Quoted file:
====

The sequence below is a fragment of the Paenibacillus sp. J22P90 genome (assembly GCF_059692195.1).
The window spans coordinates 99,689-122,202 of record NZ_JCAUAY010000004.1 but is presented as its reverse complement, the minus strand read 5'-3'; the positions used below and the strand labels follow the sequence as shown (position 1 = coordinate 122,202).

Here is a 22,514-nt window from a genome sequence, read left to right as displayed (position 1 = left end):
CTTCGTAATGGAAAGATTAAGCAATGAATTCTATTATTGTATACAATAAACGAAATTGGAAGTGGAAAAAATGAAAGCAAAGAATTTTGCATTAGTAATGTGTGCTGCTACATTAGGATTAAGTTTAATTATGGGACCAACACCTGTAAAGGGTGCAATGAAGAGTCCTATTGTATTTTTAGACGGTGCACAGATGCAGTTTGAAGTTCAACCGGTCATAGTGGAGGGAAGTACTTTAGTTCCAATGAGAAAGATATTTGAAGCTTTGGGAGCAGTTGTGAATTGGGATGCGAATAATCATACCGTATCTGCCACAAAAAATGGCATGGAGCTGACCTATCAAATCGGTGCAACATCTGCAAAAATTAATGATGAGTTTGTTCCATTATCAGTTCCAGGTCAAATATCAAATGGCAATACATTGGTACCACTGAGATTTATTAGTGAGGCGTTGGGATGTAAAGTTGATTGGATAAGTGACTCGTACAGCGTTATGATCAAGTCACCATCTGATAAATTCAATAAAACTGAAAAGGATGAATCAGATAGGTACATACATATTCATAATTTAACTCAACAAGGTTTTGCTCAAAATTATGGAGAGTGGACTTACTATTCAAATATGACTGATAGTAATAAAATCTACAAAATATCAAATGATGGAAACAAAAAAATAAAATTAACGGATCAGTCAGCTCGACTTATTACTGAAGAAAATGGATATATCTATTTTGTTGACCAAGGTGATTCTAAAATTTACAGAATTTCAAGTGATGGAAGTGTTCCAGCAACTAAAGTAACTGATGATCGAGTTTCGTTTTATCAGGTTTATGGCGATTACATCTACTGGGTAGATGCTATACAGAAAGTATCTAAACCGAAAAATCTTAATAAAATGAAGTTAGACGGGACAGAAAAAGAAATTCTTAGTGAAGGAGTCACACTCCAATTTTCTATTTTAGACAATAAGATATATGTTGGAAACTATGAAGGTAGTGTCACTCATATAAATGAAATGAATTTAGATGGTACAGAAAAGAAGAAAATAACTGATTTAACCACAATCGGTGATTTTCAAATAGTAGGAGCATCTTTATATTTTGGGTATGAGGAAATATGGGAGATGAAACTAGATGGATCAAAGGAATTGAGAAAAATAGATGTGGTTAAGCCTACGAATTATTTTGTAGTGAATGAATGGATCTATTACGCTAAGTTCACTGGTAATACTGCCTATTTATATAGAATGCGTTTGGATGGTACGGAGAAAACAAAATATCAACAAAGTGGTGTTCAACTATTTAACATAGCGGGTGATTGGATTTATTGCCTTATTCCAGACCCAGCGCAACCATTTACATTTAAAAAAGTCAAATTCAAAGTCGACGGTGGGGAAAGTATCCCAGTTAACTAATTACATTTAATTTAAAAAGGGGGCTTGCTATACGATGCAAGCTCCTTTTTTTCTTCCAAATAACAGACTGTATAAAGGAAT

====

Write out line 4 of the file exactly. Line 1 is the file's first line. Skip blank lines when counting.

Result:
CTTCGTAATGGAAAGATTAAGCAATGAATTCTATTATTGTATACAATAAACGAAATTGGAAGTGGAAAAAATGAAAGCAAAGAATTTTGCATTAGTAATGTGTGCTGCTACATTAGGATTAAGTTTAATTATGGGACCAACACCTGTAAAGGGTGCAATGAAGAGTCCTATTGTATTTTTAGACGGTGCACAGATGCAGTTTGAAGTTCAACCGGTCATAGTGGAGGGAAGTACTTTAGTTCCAATGAGAAAGATATTTGAAGCTTTGGGAGCAGTTGTGAATTGGGATGCGAATAATCATACCGTATCTGCCACAAAAAATGGCATGGAGCTGACCTATCAAATCGGTGCAACATCTGCAAAAATTAATGATGAGTTTGTTCCATTATCAGTTCCAGGTCAAATATCAAATGGCAATACATTGGTACCACTGAGATTTATTAGTGAGGCGTTGGGATGTAAAGTTGATTGGATAAGTGACTCGTACAGCGTTATGATCAAGTCACCATCTGATAAATTCAATAAAACTGAAAAGGATGAATCAGATAGGTACATACATATTCATAATTTAACTCAACAAGGTTTTGCTCAAAATTATGGAGAGTGGACTTACTATTCAAATATGACTGATAGTAATAAAATCTACAAAATATCAAATGATGGAAACAAAAAAATAAAATTAACGGATCAGTCAGCTCGACTTATTACTGAAGAAAATGGATATATCTATTTTGTTGACCAAGGTGATTCTAAAATTTACAGAATTTCAAGTGATGGAAGTGTTCCAGCAACTAAAGTAACTGATGATCGAGTTTCGTTTTATCAGGTTTATGGCGATTACATCTACTGGGTAGATGCTATACAGAAAGTATCTAAACCGAAAAATCTTAATAAAATGAAGTTAGACGGGACAGAAAAAGAAATTCTTAGTGAAGGAGTCACACTCCAATTTTCTATTTTAGACAATAAGATATATGTTGGAAACTATGAAGGTAGTGTCACTCATATAAATGAAATGAATTTAGATGGTACAGAAAAGAAGAAAATAACTGATTTAACCACAATCGGTGATTTTCAAATAGTAGGAGCATCTTTATATTTTGGGTATGAGGAAATATGGGAGATGAAACTAGATGGATCAAAGGAATTGAGAAAAATAGATGTGGTTAAGCCTACGAATTATTTTGTAGTGAATGAATGGATCTATTACGCTAAGTTCACTGGTAATACTGCCTATTTATATAGAATGCGTTTGGATGGTACGGAGAAAACAAAATATCAACAAAGTGGTGTTCAACTATTTAACATAGCGGGTGATTGGATTTATTGCCTTATTCCAGACCCAGCGCAACCATTTACATTTAAAAAAGTCAAATTCAAAGTCGACGGTGGGGAAAGTATCCCAGTTAACTAATTACATTTAATTTAAAAAGGGGGCTTGCTATACGATGCAAGCTCCTTTTTTTCTTCCAAATAACAGACTGTATAAAGGAAT